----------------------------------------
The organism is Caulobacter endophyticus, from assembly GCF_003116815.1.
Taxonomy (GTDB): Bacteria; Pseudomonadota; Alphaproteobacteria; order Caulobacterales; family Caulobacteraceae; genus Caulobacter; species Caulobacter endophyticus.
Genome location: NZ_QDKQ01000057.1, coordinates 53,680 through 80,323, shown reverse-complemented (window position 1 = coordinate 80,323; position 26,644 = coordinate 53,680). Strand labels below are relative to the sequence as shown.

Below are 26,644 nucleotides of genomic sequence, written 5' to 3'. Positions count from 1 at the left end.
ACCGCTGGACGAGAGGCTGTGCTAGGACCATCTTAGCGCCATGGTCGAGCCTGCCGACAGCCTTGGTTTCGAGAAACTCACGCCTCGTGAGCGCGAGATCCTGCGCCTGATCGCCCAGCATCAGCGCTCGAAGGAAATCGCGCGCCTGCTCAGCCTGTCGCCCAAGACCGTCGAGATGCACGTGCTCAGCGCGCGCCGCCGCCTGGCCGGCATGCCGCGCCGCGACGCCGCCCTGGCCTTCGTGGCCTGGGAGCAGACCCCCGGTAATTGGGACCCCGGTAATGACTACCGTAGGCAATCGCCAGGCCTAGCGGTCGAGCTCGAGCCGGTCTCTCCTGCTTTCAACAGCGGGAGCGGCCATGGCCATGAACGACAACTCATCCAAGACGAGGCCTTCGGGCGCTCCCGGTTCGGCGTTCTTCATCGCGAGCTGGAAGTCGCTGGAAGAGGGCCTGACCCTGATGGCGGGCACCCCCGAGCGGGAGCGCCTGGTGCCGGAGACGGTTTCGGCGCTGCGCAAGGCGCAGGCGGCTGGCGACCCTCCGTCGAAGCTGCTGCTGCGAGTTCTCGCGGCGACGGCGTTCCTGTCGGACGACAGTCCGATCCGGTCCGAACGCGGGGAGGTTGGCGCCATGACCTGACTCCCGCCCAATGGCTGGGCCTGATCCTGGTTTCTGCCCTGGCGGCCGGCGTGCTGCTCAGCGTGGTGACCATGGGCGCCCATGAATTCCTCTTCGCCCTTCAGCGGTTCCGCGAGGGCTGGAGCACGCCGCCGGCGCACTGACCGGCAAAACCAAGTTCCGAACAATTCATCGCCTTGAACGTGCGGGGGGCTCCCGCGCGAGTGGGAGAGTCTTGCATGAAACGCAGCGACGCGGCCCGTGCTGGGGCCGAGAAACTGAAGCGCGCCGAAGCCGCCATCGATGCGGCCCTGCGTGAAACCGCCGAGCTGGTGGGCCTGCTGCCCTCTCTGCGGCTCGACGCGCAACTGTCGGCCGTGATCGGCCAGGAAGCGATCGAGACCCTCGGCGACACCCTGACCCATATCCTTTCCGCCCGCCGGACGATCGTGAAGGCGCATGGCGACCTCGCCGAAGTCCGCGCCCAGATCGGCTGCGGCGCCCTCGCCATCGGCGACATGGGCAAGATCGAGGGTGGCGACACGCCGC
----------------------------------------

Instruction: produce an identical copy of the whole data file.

The organism is Caulobacter endophyticus, from assembly GCF_003116815.1.
Taxonomy (GTDB): Bacteria; Pseudomonadota; Alphaproteobacteria; order Caulobacterales; family Caulobacteraceae; genus Caulobacter; species Caulobacter endophyticus.
Genome location: NZ_QDKQ01000057.1, coordinates 53,680 through 80,323, shown reverse-complemented (window position 1 = coordinate 80,323; position 26,644 = coordinate 53,680). Strand labels below are relative to the sequence as shown.

Below are 26,644 nucleotides of genomic sequence, written 5' to 3'. Positions count from 1 at the left end.
ACCGCTGGACGAGAGGCTGTGCTAGGACCATCTTAGCGCCATGGTCGAGCCTGCCGACAGCCTTGGTTTCGAGAAACTCACGCCTCGTGAGCGCGAGATCCTGCGCCTGATCGCCCAGCATCAGCGCTCGAAGGAAATCGCGCGCCTGCTCAGCCTGTCGCCCAAGACCGTCGAGATGCACGTGCTCAGCGCGCGCCGCCGCCTGGCCGGCATGCCGCGCCGCGACGCCGCCCTGGCCTTCGTGGCCTGGGAGCAGACCCCCGGTAATTGGGACCCCGGTAATGACTACCGTAGGCAATCGCCAGGCCTAGCGGTCGAGCTCGAGCCGGTCTCTCCTGCTTTCAACAGCGGGAGCGGCCATGGCCATGAACGACAACTCATCCAAGACGAGGCCTTCGGGCGCTCCCGGTTCGGCGTTCTTCATCGCGAGCTGGAAGTCGCTGGAAGAGGGCCTGACCCTGATGGCGGGCACCCCCGAGCGGGAGCGCCTGGTGCCGGAGACGGTTTCGGCGCTGCGCAAGGCGCAGGCGGCTGGCGACCCTCCGTCGAAGCTGCTGCTGCGAGTTCTCGCGGCGACGGCGTTCCTGTCGGACGACAGTCCGATCCGGTCCGAACGCGGGGAGGTTGGCGCCATGACCTGACTCCCGCCCAATGGCTGGGCCTGATCCTGGTTTCTGCCCTGGCGGCCGGCGTGCTGCTCAGCGTGGTGACCATGGGCGCCCATGAATTCCTCTTCGCCCTTCAGCGGTTCCGCGAGGGCTGGAGCACGCCGCCGGCGCACTGACCGGCAAAACCAAGTTCCGAACAATTCATCGCCTTGAACGTGCGGGGGGCTCCCGCGCGAGTGGGAGAGTCTTGCATGAAACGCAGCGACGCGGCCCGTGCTGGGGCCGAGAAACTGAAGCGCGCCGAAGCCGCCATCGATGCGGCCCTGCGTGAAACCGCCGAGCTGGTGGGCCTGCTGCCCTCTCTGCGGCTCGACGCGCAACTGTCGGCCGTGATCGGCCAGGAAGCGATCGAGACCCTCGGCGACACCCTGACCCATATCCTTTCCGCCCGCCGGACGATCGTGAAGGCGCATGGCGACCTCGCCGAAGTCCGCGCCCAGATCGGCTGCGGCGCCCTCGCCATCGGCGACATGGGCAAGATCGAGGGTGGCGACACGCCGC